Creative Speak: Storyboarding

Categories: Creative Speak

Storyboarding.  It's a technique in the film industry where the filmmakers use still images to conceptualize and plan out a movie before filming.  A storyboard ends up looking a bit like a comic book version of a movie, and it allows the filmmakers to practice telling the story before they ever attempt to tell the story in its film format. (For more info about storyboarding, you may consult the great Wiki here.)

As a person who loves stories and movies, I like to carry over the idea of storyboarding to other areas.  In fact, I see myself as an online storyteller since I work with people to creatively share their stories and knowledge in the digital world through websites, videos, images, online courses, etc.  So here are my steps to pre-conceptualize projects à la storyboarding.   

Step 1: Get clear on what story you want to tell.

Take the time to really think through WHAT you are putting online and WHY you are doing it.  Figure out the vibe of HOW you want to present yourself through the elements that apply to your project like text, images, video, audio, etc.  Ask yourself, "What words describe my desired story impression?"  And make sure you understand WHO you want to encounter your story and WHERE and WHEN you want them to find it.

Step 2: Think about the "scenes" in your story. 

OK.  Your project may not have actual scenes, but every project has component parts.  So what are the main component parts of your project?  If it's a website, then your scenes are the pages.  If it's an online course, then your scenes are the main topics that you're going to cover.  As you come up with these scenes, make sure that each one relates a part of the main story you are trying to tell.  If it doesn't fit with the main story, change the scene to be on topic or leave it on the cutting room floor.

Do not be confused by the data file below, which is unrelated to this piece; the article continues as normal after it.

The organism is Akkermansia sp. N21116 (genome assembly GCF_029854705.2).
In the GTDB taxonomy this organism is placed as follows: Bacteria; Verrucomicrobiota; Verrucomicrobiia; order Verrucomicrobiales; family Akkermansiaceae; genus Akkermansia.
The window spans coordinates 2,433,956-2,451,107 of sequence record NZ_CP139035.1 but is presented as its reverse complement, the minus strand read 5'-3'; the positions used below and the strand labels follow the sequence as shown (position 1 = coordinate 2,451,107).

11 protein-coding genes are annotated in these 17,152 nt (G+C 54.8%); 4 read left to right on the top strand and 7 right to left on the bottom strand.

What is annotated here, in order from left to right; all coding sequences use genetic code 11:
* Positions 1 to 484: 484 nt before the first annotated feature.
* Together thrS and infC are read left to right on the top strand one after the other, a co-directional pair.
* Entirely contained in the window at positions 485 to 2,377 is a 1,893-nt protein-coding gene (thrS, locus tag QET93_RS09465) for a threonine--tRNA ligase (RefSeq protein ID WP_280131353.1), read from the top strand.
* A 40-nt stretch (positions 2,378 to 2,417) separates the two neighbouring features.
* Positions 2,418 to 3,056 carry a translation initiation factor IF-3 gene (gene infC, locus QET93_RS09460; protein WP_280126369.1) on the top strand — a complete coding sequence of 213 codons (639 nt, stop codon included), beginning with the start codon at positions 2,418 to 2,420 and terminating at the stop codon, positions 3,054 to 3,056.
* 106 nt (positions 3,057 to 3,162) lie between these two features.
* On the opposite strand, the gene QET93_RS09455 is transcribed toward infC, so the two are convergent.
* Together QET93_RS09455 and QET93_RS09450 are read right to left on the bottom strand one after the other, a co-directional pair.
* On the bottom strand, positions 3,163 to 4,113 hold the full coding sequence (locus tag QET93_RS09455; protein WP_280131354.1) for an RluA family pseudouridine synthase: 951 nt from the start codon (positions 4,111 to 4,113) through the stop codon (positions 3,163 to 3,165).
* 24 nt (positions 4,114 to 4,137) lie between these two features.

Step 3: Fill the scenes. 

Now it's time to consider what the characters and set are for each "scene" in your project.  For example, a website page will need items like text, images, buttons/links, specialized elements for the page's specific function, etc.  A video will need video, audio, images, text, transitions, etc.  As you look at each individual scene, think about what details and elements need to be there to have this scene tell its part of the main story.  And just like a real storyboard, you should make a visual representation of the scene by writing things down, typing them up, drawing a picture...whatever will help you capture and remember the elements of this scene.

Step 4: Figure out how to make the details happen.

There may be actors to hire and set pieces to acquire!  If there are scene elements that you now know you need but don't yet have, it's time to start finding them.  Maybe you'll need a plug-in for your website to handle a special function.  Maybe you need to purchase music to go with the video you already have.  Maybe you need images for your online course.  Whatever these missing elements are, go get 'em.

Step 5: Tell your online story.

You've planned.  You've prepared.  And now you are ready to successfully tell your online story.  Lights...camera...action!